The breuiary of Britayne. Together with the geographicall description of the same.London, By Richard Iohnes, 1573
FIRST EDITION thus. 8vo. ff. [xxii], 96 leaves. A 2*² [par.] [par.]* B-N . Black, Italic and Roman letter. Title within typographical border, grotesque woodcut initials and tail-pieces, typographical ornaments, armorial bookplate of Albert Ehrman on pastedown, his library stamp with monogram A. E. on rear pastedown, bookplate of Fox Pointe collection on rear f.ep. Very light age yellowing. A fine copy, crisp and clean with good margins, a few deckle edges, in handsome early 19th century vellum, covers bordered with a gilt scrolled rule, fleurons gilt to corners, central arabesque gilt, red morocco label gilt lettered on spine, very slightly soiled.
First English translation of a historical, linguistic and topographical tour of Britain, originally sent by the dying author to the famous geographer-mathematician Abraham Ortelius of Antwerp, that he might “Take therfore, this last remembrance of thy Humfrey, and for ever Adieu” (Llwyd’s dedication). The Latin text (Adams L 1378) was published in Cologne in 1572.
Llwyd (1527-1568), geographer, astrologer, antiquary and M.P. for Denbigh, was the private physician to Henry Fitzalan, 12th Earl Arundel, a book-collector whose library, much of which is now in the British Library, contained not only many of Cranmer’s library-books but also arguably the finest geography collection of Elizabethan times, to whose assembly Llwyd lent his expertise, along with his friend John Leland. Llwyd also numbered amongst his friends Elisabeth I’s astrologer Dr. John Dee. His original Latin text was described by Lowndes (IV, 1377) as an “excellent work,’ much followed by Camden’ (Nicholson)”.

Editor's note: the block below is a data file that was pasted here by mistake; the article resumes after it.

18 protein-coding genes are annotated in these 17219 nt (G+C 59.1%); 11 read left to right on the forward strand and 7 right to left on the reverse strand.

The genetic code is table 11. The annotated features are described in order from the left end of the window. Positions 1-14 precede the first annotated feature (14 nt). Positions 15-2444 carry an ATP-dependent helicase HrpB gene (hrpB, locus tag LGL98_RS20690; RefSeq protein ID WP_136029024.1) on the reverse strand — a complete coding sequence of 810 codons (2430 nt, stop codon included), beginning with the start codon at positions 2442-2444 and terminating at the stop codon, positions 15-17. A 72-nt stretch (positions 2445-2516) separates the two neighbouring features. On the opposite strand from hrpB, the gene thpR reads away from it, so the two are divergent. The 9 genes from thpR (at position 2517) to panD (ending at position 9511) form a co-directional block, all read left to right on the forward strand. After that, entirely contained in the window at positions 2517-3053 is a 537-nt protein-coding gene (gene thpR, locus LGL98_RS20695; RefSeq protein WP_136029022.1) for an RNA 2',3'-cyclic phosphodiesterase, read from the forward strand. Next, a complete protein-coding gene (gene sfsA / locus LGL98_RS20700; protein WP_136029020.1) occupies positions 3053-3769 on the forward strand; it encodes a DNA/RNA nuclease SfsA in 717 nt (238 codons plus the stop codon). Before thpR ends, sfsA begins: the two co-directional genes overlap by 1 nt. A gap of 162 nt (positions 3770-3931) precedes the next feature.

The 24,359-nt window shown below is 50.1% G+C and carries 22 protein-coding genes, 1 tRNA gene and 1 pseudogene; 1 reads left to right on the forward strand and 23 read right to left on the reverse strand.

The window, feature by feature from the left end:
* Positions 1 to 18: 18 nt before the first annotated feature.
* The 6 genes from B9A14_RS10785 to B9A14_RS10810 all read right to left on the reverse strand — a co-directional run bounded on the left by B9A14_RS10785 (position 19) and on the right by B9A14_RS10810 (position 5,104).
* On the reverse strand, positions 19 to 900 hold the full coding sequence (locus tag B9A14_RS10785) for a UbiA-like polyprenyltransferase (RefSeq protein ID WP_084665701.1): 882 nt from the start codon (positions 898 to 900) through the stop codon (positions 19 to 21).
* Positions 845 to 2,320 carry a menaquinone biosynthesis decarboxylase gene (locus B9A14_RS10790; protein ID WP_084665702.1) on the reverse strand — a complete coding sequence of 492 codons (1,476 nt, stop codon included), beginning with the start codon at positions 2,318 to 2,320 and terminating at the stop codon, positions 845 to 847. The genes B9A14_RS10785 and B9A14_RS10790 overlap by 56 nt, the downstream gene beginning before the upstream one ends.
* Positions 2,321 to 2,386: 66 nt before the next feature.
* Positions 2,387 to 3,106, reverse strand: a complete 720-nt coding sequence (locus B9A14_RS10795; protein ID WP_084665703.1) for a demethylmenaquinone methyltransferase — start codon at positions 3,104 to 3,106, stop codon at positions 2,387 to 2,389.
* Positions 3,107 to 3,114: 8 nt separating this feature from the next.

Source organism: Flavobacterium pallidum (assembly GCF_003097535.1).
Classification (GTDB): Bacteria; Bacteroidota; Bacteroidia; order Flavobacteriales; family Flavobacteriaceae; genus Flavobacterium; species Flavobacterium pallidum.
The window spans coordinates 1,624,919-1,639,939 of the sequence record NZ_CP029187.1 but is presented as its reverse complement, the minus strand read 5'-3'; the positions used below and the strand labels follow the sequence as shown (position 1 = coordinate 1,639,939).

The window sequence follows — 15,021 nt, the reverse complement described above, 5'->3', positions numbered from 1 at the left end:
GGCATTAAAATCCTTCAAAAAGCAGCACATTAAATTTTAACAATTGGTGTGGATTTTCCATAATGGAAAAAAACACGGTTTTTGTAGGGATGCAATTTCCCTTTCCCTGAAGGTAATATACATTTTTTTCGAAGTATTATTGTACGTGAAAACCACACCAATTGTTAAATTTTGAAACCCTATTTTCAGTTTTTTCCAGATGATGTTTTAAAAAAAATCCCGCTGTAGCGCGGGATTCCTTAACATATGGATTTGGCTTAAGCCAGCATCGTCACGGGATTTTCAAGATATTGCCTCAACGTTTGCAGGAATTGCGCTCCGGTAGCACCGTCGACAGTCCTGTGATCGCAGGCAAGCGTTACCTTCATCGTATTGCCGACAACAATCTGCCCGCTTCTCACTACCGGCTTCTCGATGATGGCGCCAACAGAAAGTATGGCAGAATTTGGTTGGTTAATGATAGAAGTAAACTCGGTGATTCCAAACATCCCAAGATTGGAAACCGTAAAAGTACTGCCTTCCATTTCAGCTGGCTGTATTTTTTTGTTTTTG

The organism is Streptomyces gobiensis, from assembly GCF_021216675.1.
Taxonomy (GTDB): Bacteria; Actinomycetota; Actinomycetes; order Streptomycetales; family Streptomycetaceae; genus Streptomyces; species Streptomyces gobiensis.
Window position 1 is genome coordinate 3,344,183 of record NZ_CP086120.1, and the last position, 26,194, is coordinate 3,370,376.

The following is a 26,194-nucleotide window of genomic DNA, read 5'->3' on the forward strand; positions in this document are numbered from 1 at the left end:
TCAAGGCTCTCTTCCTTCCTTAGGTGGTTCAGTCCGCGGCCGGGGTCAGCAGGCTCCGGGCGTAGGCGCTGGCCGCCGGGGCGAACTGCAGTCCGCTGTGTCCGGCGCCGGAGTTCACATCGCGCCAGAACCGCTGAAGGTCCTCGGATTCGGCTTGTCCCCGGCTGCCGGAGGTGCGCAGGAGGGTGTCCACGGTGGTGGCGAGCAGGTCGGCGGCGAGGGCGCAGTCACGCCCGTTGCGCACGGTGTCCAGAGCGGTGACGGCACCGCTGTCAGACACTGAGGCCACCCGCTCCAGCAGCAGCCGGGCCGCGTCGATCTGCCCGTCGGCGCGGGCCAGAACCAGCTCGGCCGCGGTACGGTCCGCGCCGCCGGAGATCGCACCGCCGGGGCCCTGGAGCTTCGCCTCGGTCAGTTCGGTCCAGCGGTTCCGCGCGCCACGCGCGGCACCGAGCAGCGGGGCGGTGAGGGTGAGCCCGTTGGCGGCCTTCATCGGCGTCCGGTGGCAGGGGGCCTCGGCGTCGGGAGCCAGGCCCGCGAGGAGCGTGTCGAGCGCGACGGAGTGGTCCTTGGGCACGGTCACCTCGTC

Twynne (1543-1613), physician, master of Canterbury free school, and another friend of Dee, made this translation with a full index. He includes a list of authors cited and, at the end, a list of ‘Certayne Welsh, or rather true British woordes, conuerted into Latin by the Author, & now translated into English’. “Llwyd] wrote the Commentarioli Britannicae descriptionis fragmentum, a short historical and geographical description of Britain which he dispatched to Ortelius on 3 August 1568; it was published in Cologne in 1572 and is dedicated to Ortelius. It was translated by Thomas Twyne under the title The Breviary of Britayne and published in 1573. It was the first attempt to compile a chorographia of Britain as a whole. Central themes of Llwyd’s work are his defence of Geoffrey of Monmouth (particularly countering the attacks of Polydore Vergil), and his belief in the integrity of the early British church.” DNB.
“For Humphrey Llwyd, writing in or before 1568, the Welsh are ‘the very true Britaynes by birth’, a nation which, according to Geoffrey of Monmouth, could trace its descent back through Arthur to Britain’s founding father Brutus, grandson of the Trojan warrior, Aeneas. Llwyd writes that his welsh contemporaries had inherited the warlike spirit of their Trojan ancestors and were themselves ‘most valiant in warlike affayres’, a Welsh myth of origin that persisted into the seventeenth century and found echo even among writers, like Camden, otherwise sceptical Galfridian lore.” Stewart Mottram ‘Ruin and Reformation in Spenser, Shakespeare, and Marvell.’
A fine copy of this rare work from the library of Albert Ehrman, distinguished collector and generous benefactor whose collection was partly presented to the Cambridge University Library in 1978 and now forms the so-called “Broxbourne Collection” (after the village of Broxbourne, Hertfordshire, where Ehrman lived); the rest of the library was sold at auction (Sotheby, Parke, Bernet & Co., 14 Nov. 1977-8). See `The Broxbourne Library’, BLR 10 (1979), 78-80. Nicolas Barker, `Albert Ehrman’, Book Collector, 19 (1970), 455-64; `News and comments’, Book Collector, 27 (1978), 83-7, 552-3; John Bidwell, `Albert Ehrman’, in Grolier 2000: A Further Grolier Club Biographical Retrospective in Celebration of the Millennium (New York, 2000), 84-7.ESTC S108126. STC, 16636. Lowndes IV 1377